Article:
[tor-dev] TBB Memory Allocator choice fingerprint implications

Daniel Micay danielmicay at gmail.com
Wed Aug 21 21:42:45 UTC 2019

On Wed, 21 Aug 2019 at 16:28, Ryan Duff <ry at nduff.com> wrote:
> > If someone is going to criticize other people's work and dismiss it as
> nearly useless without even somewhat informing themselves about it,
> they should expect to be called out on that.
> I don't have a dog in this fight but, as an outside observer, I never got the impression that this is what Tom was doing. I read it as "hardened_malloc is better but we are trying to do these n things to try to close that gap". I didn't read it as an attack at all.

Skipping actually reading the documentation about what it does and
dismissing it as only being a couple features that could be added to
jemalloc is ignorant misinformation and what I find offensive.
Presenting it as a situation where they could simply bolt on some
security features to jemalloc and provide something comparable is the
problem. The list was also ridiculous, and simply wrong. What I found
dishonest is that it's portrayed as if it's an expert's assessment of
the differences rather than a bunch of poorly informed assumptions and
assorted misinformation. It was not a fair attempt to actually
evaluate hardened_malloc and compare it, but rather a lazy attempt to
dismiss it and downplay the advantages on the security front. Now,
consider that this is a personal project that I work on, using my own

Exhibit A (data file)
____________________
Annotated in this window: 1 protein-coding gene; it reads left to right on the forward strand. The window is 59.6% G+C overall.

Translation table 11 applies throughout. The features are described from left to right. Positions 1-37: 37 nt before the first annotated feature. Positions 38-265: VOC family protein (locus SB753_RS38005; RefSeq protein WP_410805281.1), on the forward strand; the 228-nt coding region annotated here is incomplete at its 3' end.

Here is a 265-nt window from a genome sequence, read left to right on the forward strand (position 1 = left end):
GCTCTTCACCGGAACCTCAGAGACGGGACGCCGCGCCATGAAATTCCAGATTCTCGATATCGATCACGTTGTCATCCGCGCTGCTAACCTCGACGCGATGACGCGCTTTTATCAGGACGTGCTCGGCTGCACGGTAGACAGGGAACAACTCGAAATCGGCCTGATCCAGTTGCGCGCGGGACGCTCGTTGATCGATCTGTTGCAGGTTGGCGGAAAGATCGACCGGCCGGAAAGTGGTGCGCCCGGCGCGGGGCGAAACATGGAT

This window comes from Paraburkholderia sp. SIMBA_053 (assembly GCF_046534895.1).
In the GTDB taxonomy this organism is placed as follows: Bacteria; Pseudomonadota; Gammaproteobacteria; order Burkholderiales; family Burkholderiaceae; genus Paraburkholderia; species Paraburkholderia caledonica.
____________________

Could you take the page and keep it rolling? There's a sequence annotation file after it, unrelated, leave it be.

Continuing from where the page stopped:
time, with only donations supporting my work. It's not a product from
a company or a collaborative project. No one else has written a single
line of code in it, or played a role in the design. It's an attack on
my work, and myself, including my credibility since I present it as
having substantial advantages and here's this person who seems like an
expert on the topic (but hasn't even read the README or looked in any
detail at it) from Mozilla dismissing it.

The gap between a hardened allocator design and a performance-oriented
allocator design has if anything been widening due to divergence in
design trade-offs / compromises. The glibc allocator recently got a
lot worse on the security front (it was already awful) by adding
thread caching, which is fantastic for performance. There have been
many similar performance improvements in jemalloc reducing security in
the past couple years.

Memory tagging is only going to increase the divergence with how many
possibilities it opens up and how well it synergizes with hardened
allocator designs.

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